L.A. Urged to Change Its Ways for Building More Homes Downtown
A panel of land-use experts Friday urged the city to continue its efforts to promote downtown living, despite the public’s lukewarm reaction so far, but the panel said the city should make major changes in the way the new homes are built and marketed.
Panel members, from the Urban Land Institute in Washington, focused their attention on South Park, an 80-block area east of the Convention Center that has been a cornerstone of downtown revitalization plans for more than a decade. Although the city, through its Community Redevelopment Agency, has spent $50 million to promote residential development in South Park, only 200 condominium units have been built, and, after two years, 35% of them remain unsold.
To make South Park a successful residential neighborhood, the panel said the city would have to make several changes in its redevelopment strategy. These include adopting zoning prohibitions against office building construction, scaling down buildings from 14 stories to two and three stories, concentrating initially on building apartments as opposed to condominiums, and establishing a neighborhood with shops and parks.
The panel maintained that by restricting zoning, the city would be able to deflate land prices and ultimately make housing in the area more affordable. The high cost of land, driven up by commercial speculation, has been a major factor inhibiting residential development in the area, according to the panel.
The panel recommended that 6,000 apartments and condominiums ultimately be built in South Park. Panel members estimated that at least 800 would have to be constructed before the neighborhood would be sufficiently developed to catch on with the buying public.
First Sales Lagged
The original city plans for the area called for building 7,000 housing units, but after sales of the first 200 lagged, officials began to debate whether it would be better to scale down its plans for residential development and open up the area to extensive commercial construction.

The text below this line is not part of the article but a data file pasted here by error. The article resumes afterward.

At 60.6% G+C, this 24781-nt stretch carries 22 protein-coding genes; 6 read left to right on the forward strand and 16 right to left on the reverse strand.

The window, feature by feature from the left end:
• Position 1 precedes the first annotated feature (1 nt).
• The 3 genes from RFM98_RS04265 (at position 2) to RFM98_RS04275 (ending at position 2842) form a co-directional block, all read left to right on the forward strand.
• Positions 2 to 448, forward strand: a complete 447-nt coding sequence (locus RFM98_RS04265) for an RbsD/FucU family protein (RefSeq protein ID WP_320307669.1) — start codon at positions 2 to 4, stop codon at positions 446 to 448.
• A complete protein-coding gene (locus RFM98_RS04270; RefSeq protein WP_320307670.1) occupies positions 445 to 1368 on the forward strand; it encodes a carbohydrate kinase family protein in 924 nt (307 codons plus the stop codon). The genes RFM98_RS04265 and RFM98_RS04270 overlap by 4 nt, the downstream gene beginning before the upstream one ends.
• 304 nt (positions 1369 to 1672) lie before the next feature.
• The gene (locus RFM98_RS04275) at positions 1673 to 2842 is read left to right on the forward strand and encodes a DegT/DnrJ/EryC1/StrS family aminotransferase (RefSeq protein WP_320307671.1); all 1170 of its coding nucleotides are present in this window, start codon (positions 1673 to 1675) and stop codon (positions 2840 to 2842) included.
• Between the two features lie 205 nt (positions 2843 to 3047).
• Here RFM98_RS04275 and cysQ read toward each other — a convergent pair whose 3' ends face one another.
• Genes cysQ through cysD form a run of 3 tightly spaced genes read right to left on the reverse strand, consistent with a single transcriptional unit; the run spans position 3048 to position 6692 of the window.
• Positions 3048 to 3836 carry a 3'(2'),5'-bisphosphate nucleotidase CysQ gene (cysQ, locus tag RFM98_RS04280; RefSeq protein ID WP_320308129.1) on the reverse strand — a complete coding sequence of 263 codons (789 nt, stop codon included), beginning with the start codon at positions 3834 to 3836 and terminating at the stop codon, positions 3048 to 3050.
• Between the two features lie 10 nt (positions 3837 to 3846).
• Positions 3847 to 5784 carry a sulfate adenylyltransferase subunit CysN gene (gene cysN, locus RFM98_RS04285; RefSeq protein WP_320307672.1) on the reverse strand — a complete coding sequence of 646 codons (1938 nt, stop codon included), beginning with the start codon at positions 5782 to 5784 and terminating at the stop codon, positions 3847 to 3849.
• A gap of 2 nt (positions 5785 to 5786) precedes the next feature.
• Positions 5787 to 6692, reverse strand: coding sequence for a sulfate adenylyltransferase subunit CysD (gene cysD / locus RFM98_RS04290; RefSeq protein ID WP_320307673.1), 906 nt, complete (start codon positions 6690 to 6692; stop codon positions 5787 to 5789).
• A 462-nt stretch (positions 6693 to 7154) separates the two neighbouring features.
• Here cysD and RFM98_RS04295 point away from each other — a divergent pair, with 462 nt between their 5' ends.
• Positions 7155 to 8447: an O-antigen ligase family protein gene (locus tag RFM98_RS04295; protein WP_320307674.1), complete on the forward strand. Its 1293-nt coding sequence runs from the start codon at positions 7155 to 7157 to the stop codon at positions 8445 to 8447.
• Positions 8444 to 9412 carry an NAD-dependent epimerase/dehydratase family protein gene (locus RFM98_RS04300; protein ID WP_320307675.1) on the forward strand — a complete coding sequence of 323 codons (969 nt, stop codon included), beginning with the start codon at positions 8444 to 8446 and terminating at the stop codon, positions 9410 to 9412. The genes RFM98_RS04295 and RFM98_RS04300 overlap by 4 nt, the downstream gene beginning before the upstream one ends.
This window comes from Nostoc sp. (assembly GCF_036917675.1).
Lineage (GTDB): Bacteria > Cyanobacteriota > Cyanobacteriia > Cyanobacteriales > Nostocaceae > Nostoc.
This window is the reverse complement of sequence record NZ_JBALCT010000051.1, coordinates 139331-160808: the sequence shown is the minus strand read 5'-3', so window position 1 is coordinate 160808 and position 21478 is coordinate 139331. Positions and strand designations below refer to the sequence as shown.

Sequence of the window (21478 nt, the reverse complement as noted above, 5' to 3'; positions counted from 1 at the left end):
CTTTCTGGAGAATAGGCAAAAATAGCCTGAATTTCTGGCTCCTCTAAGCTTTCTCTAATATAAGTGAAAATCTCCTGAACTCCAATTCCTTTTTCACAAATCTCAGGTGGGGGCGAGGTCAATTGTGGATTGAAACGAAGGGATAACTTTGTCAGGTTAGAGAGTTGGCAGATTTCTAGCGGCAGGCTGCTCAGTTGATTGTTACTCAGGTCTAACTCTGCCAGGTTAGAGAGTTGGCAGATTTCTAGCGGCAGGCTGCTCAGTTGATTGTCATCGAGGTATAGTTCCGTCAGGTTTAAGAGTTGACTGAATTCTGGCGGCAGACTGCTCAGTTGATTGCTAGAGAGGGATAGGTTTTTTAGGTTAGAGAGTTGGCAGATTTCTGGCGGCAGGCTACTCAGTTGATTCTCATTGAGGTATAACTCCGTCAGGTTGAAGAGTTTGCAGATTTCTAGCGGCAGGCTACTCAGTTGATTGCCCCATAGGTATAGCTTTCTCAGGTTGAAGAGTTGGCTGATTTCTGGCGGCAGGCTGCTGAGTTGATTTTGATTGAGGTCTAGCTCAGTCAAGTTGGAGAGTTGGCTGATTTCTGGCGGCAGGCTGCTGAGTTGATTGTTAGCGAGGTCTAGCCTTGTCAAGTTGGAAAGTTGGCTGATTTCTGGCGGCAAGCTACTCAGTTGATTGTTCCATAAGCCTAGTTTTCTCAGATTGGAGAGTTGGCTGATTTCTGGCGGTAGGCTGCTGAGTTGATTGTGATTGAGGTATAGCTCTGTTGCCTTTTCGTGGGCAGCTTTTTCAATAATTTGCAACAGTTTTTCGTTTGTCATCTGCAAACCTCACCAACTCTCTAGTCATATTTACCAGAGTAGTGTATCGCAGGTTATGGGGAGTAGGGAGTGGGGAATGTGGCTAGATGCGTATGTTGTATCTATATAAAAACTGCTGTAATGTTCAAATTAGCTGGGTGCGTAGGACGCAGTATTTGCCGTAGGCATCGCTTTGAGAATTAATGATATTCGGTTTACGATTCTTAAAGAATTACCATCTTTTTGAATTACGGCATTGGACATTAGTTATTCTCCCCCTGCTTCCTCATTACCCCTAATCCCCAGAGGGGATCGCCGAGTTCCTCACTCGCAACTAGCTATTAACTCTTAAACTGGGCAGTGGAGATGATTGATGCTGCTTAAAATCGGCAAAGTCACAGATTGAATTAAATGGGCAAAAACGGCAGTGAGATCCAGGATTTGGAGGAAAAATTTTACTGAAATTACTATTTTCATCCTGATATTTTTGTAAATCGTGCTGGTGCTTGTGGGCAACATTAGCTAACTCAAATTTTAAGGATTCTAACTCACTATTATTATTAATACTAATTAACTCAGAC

The Los Angeles Community Redevelopment Agency, which is in charge of the South Park project, retained the Urban Land Institute last April to critique the agency’s strategy for South Park.
Panel member Albert Walsh, a former chairman of the New York City Housing Authority, said the redevelopment agency should be prepared to spend $60 million over the next few years to stimulate new housing, but after that, Walsh said, the project should become self-sustaining.
$50 Million Already Spent
According to Jim Wood, the agency chairman, it has already spent $50 million in preparing South Park for development. The idea of spending an additional $60 million of public money is a “sobering” proposition, Wood said, but he said it could be done.
Wood said he thought the panel recommendations would be well-received by the agency staff, which has been strongly in favor of taking more aggressive steps to promote new housing in South Park. But Wood said he did not know how the agency board would react to the recommendations.
He did say, however, that the panel recommendations on zoning would be controversial.
“That will create a tremendous discussion,” he said. “We are talking about reducing the value of a piece of land. We clearly have the right to do it, the question is: should we do it?”